verb (used with object), crammed, cram·ming.
- to prepare (a person), as for an examination, by having him or her memorize information within a short period of time.
- to acquire knowledge of (a subject) by so preparing oneself.
verb (used without object), crammed, cram·ming.
QUIZ YOURSELF ON "WAS" VS. "WERE"!
Origin of cram
OTHER WORDS FROM cramcram·ming·ly, adverbwell-crammed, adjective
Definition for cram (2 of 2)
Example sentences from the Web for cram
A cram session on dynamical control theory—the mathematics of managing systems that change—ensued.
Each month, a chosen theme colors the myriad events cramming the calendar.Brooklyn’s Museum of Death: Inside Morbid Anatomy’s House of Intriguing Horrors|Nina Strochlic|July 10, 2014|DAILY BEAST
And cramming this law down the throats of states that prefer less expansive gun laws is a serious blow to advocates of federalism.
And though not yet fluent, Wittstock is currently cramming in French lessons.
Richard Wolffe on the last-minute White House cramming for the State of the Union—and why the Senate upset was overrated.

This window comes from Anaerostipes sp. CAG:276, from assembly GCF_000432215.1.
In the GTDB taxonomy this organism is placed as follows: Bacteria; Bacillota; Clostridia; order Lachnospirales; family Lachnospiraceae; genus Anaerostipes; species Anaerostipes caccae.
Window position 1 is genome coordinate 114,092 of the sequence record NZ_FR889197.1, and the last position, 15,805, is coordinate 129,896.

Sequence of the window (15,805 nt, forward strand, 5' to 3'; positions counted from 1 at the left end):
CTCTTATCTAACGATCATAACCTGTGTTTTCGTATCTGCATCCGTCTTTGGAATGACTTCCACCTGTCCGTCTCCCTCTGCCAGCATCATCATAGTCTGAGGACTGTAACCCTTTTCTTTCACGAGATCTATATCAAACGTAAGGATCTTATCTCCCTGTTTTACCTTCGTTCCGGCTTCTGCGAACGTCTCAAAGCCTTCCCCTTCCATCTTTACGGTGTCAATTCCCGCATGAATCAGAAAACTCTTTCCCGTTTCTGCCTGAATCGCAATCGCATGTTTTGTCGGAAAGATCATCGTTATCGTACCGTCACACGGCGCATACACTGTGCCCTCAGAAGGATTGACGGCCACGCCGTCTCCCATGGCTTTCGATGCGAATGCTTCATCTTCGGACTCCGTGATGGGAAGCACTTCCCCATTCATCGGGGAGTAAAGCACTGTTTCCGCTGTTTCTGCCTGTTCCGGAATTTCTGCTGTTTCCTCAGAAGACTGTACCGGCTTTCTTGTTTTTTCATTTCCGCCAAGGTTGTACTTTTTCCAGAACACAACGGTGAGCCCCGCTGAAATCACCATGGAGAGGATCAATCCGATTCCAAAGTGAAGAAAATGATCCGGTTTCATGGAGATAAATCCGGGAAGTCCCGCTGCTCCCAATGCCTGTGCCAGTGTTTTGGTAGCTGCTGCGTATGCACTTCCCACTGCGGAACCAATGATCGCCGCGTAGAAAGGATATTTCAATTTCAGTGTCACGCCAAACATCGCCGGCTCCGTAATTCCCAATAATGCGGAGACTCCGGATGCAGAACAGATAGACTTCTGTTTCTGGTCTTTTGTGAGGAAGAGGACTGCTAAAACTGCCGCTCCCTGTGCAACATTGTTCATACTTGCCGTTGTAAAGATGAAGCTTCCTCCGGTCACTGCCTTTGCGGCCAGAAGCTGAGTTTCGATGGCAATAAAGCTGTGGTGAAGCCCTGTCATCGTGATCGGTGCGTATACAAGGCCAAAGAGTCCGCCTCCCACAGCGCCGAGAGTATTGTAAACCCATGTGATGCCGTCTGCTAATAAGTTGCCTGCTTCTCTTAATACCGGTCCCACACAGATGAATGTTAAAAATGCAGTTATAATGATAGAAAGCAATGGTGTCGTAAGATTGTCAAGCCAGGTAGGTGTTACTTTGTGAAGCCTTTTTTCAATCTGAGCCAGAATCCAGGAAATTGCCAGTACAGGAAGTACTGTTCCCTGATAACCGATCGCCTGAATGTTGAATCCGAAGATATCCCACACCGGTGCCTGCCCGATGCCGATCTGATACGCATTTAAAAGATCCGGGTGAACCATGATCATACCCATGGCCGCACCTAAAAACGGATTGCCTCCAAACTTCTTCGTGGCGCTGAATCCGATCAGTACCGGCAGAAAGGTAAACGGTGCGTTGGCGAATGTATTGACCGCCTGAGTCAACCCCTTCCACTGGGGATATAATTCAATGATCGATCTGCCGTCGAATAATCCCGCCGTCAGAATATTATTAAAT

Richard Wolffe on the last-minute cramming for the State of the Union—and why the Senate upset was overrated.
And then at last the Pupil if he possesses a first-rate cramming memory might answer questions on it.Assimilative Memory|Marcus Dwight Larrowe (AKA Prof. A. Loisette)
With brutal haste he started cramming everything back into place.Molly Make-Believe|Eleanor Hallowell Abbott
They were both very assiduous in cramming him, and one day nearly choked him to death by forcing the fat down his throat.
And she carelessly glanced at some mathematical works that she had used when cramming for the Senior Wranglership.
I fired again at him and missed; and then ran as hard as I could towards the glacier, cramming in cartridges as I ran.Three in Norway|James Arthur Lees